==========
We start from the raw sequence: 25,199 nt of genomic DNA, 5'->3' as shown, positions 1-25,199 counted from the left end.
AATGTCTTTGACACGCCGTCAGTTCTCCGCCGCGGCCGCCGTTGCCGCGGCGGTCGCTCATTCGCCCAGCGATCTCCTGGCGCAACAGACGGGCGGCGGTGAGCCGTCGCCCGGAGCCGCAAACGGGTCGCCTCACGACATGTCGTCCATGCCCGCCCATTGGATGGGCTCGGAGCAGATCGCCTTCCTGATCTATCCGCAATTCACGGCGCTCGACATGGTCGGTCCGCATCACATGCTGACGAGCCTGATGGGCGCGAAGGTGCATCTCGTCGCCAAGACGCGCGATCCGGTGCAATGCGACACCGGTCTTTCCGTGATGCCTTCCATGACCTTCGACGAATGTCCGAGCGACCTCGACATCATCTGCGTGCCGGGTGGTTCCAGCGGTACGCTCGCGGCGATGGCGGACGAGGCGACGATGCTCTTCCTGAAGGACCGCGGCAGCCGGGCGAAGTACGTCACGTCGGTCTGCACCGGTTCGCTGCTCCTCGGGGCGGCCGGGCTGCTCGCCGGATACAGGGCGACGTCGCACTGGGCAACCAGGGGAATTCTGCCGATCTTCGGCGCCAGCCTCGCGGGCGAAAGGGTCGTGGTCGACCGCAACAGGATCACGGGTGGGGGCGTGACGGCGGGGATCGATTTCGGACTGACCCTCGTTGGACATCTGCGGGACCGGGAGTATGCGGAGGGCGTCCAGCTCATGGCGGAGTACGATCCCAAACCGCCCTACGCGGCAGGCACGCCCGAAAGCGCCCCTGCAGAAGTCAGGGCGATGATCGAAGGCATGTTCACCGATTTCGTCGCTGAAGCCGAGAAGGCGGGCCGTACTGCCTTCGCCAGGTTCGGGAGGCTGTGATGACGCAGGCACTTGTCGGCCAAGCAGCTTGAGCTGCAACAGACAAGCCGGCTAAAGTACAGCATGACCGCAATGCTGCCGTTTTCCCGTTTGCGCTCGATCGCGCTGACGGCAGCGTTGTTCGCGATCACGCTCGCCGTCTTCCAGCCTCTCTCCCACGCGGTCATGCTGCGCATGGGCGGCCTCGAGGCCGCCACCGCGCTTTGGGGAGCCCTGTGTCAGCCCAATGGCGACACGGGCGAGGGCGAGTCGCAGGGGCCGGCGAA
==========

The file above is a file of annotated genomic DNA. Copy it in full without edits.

We start from the raw sequence: 25,199 nt of genomic DNA, 5'->3' as shown, positions 1-25,199 counted from the left end.
AATGTCTTTGACACGCCGTCAGTTCTCCGCCGCGGCCGCCGTTGCCGCGGCGGTCGCTCATTCGCCCAGCGATCTCCTGGCGCAACAGACGGGCGGCGGTGAGCCGTCGCCCGGAGCCGCAAACGGGTCGCCTCACGACATGTCGTCCATGCCCGCCCATTGGATGGGCTCGGAGCAGATCGCCTTCCTGATCTATCCGCAATTCACGGCGCTCGACATGGTCGGTCCGCATCACATGCTGACGAGCCTGATGGGCGCGAAGGTGCATCTCGTCGCCAAGACGCGCGATCCGGTGCAATGCGACACCGGTCTTTCCGTGATGCCTTCCATGACCTTCGACGAATGTCCGAGCGACCTCGACATCATCTGCGTGCCGGGTGGTTCCAGCGGTACGCTCGCGGCGATGGCGGACGAGGCGACGATGCTCTTCCTGAAGGACCGCGGCAGCCGGGCGAAGTACGTCACGTCGGTCTGCACCGGTTCGCTGCTCCTCGGGGCGGCCGGGCTGCTCGCCGGATACAGGGCGACGTCGCACTGGGCAACCAGGGGAATTCTGCCGATCTTCGGCGCCAGCCTCGCGGGCGAAAGGGTCGTGGTCGACCGCAACAGGATCACGGGTGGGGGCGTGACGGCGGGGATCGATTTCGGACTGACCCTCGTTGGACATCTGCGGGACCGGGAGTATGCGGAGGGCGTCCAGCTCATGGCGGAGTACGATCCCAAACCGCCCTACGCGGCAGGCACGCCCGAAAGCGCCCCTGCAGAAGTCAGGGCGATGATCGAAGGCATGTTCACCGATTTCGTCGCTGAAGCCGAGAAGGCGGGCCGTACTGCCTTCGCCAGGTTCGGGAGGCTGTGATGACGCAGGCACTTGTCGGCCAAGCAGCTTGAGCTGCAACAGACAAGCCGGCTAAAGTACAGCATGACCGCAATGCTGCCGTTTTCCCGTTTGCGCTCGATCGCGCTGACGGCAGCGTTGTTCGCGATCACGCTCGCCGTCTTCCAGCCTCTCTCCCACGCGGTCATGCTGCGCATGGGCGGCCTCGAGGCCGCCACCGCGCTTTGGGGAGCCCTGTGTCAGCCCAATGGCGACACGGGCGAGGGCGAGTCGCAGGGGCCGGCGAA